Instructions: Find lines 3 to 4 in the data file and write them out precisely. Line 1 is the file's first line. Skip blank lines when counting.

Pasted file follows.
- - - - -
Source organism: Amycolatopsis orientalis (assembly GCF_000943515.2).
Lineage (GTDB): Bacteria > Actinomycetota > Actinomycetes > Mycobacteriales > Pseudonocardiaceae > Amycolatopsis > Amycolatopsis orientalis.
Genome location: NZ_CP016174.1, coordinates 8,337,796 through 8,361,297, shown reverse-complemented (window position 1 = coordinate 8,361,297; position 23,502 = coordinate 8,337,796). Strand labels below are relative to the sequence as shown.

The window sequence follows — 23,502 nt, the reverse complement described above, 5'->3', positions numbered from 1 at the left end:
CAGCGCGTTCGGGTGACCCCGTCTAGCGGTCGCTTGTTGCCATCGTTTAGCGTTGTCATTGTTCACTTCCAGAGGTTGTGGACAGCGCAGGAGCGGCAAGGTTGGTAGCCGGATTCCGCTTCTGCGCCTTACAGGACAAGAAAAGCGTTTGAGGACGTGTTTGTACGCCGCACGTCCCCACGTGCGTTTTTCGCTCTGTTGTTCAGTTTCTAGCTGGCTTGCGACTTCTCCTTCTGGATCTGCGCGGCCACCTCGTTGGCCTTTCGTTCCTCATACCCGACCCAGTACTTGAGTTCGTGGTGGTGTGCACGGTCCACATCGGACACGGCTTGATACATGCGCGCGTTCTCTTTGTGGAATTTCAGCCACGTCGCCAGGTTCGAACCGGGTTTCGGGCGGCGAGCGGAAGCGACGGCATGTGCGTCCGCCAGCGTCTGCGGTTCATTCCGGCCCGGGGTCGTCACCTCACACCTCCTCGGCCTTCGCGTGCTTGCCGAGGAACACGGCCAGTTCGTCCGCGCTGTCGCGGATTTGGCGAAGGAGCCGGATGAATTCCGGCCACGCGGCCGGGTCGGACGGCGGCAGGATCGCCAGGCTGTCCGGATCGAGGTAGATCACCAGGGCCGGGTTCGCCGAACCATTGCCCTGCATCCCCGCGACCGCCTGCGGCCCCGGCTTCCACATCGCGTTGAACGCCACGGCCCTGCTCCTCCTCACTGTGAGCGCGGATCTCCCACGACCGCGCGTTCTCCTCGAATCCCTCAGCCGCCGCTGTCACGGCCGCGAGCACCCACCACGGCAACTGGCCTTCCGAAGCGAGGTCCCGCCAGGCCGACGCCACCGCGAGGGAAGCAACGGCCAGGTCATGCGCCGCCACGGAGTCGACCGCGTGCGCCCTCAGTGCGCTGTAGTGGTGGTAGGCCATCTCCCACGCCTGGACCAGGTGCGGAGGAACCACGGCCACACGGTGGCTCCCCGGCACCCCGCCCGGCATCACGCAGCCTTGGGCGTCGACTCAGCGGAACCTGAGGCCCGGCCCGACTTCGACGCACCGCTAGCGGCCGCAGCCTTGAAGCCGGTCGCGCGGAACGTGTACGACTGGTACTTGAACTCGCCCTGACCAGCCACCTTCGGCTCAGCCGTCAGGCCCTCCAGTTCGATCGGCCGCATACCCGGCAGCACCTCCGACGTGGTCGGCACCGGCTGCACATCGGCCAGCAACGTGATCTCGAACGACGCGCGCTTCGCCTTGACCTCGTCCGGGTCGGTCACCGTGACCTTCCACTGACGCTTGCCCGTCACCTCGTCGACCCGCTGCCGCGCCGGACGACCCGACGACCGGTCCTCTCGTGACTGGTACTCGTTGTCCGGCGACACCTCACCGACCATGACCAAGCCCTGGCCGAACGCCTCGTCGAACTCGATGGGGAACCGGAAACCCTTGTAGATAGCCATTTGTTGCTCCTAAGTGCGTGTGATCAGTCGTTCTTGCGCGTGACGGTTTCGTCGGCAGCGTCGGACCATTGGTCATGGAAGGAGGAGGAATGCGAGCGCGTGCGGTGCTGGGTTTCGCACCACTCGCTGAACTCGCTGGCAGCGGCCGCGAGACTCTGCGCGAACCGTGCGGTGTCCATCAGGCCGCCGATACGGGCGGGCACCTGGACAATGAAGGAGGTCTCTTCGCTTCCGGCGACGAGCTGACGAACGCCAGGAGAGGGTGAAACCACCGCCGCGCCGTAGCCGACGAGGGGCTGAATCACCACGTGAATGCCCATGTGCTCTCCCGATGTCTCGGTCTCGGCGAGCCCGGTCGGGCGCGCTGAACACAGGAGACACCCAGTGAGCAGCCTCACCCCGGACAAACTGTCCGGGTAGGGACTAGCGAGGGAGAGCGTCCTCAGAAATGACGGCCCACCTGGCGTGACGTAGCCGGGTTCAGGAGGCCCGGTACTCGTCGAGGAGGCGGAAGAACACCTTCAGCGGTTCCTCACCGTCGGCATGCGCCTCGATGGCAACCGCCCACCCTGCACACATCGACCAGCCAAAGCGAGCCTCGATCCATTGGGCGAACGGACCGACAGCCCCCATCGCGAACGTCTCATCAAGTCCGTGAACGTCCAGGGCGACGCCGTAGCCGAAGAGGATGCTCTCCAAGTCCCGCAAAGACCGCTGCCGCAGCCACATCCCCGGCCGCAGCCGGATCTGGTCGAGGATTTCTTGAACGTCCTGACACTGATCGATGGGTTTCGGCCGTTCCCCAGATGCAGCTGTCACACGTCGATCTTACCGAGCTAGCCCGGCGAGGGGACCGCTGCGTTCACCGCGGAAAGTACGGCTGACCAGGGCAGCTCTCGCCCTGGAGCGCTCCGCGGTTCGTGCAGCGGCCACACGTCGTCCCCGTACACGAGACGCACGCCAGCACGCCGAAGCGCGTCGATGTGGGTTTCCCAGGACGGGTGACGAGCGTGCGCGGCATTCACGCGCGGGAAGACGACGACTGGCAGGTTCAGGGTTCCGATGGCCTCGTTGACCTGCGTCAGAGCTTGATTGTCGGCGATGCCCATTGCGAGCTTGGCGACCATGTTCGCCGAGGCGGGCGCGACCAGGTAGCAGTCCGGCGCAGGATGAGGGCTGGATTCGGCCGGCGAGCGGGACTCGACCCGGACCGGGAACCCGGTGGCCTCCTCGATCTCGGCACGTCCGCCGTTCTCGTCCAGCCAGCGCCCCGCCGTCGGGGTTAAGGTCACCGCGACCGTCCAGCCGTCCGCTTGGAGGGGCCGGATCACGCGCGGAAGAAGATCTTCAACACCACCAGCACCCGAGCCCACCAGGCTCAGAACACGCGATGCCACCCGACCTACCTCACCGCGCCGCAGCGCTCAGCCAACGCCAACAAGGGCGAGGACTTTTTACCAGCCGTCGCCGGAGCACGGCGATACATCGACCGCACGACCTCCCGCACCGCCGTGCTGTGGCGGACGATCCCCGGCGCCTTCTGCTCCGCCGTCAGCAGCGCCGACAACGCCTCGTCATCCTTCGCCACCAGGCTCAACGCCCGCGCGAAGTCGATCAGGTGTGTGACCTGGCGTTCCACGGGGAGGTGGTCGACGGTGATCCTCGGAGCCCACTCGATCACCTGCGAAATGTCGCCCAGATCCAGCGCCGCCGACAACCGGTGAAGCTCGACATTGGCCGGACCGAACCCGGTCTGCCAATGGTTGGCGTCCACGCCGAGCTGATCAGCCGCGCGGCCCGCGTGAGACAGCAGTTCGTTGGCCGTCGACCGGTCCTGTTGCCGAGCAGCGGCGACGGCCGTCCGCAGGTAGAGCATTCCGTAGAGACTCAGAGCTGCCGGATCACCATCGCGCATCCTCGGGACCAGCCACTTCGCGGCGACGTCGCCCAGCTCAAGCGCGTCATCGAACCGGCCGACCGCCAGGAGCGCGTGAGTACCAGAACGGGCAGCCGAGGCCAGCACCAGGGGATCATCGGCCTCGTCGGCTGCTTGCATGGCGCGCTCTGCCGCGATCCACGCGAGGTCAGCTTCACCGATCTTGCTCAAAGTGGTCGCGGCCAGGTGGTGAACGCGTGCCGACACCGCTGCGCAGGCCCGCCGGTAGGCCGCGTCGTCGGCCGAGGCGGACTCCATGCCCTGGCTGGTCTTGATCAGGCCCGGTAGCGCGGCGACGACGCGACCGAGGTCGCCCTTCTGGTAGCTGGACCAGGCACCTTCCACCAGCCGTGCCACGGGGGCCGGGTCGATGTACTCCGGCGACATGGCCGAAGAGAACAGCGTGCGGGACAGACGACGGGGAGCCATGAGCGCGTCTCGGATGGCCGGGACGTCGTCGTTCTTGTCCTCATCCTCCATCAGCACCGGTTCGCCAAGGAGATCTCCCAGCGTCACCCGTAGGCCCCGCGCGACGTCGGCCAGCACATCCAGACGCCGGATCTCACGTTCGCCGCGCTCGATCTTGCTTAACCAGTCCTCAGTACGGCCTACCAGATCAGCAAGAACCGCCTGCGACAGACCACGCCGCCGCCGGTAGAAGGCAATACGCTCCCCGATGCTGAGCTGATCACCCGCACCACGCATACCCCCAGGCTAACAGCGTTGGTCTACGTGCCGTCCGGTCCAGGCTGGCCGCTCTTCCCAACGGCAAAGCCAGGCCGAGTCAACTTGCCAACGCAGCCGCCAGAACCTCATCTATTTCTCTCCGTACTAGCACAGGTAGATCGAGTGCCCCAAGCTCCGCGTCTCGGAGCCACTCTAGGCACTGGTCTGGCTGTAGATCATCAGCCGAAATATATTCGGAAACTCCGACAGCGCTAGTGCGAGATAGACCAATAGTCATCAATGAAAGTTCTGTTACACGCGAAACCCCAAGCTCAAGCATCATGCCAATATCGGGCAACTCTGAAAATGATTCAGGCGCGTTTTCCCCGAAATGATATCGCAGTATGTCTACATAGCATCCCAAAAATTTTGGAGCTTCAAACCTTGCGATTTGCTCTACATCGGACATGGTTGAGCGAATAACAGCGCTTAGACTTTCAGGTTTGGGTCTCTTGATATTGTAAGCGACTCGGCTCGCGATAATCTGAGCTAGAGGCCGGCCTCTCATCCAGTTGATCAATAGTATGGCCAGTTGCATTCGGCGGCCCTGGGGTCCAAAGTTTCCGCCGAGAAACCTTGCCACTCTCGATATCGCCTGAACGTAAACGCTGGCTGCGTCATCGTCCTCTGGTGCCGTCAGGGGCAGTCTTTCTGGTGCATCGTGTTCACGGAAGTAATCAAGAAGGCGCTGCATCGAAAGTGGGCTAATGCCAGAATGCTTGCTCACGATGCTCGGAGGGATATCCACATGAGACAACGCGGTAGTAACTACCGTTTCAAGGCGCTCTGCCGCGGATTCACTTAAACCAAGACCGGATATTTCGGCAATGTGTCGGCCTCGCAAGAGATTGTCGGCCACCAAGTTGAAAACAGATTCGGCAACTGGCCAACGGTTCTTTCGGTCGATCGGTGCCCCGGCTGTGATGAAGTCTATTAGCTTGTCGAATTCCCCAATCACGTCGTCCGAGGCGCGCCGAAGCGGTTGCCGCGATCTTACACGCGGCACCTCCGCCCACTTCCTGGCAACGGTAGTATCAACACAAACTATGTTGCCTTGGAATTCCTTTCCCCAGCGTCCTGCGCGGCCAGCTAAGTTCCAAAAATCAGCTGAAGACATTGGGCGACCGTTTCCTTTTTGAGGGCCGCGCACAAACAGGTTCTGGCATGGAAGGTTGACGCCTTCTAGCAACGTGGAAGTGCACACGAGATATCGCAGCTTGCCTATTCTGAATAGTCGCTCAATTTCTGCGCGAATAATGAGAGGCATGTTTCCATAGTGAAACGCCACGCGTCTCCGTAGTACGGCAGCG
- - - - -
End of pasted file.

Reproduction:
Genome location: NZ_CP016174.1, coordinates 8,337,796 through 8,361,297, shown reverse-complemented (window position 1 = coordinate 8,361,297; position 23,502 = coordinate 8,337,796). Strand labels below are relative to the sequence as shown.

The window sequence follows — 23,502 nt, the reverse complement described above, 5'->3', positions numbered from 1 at the left end: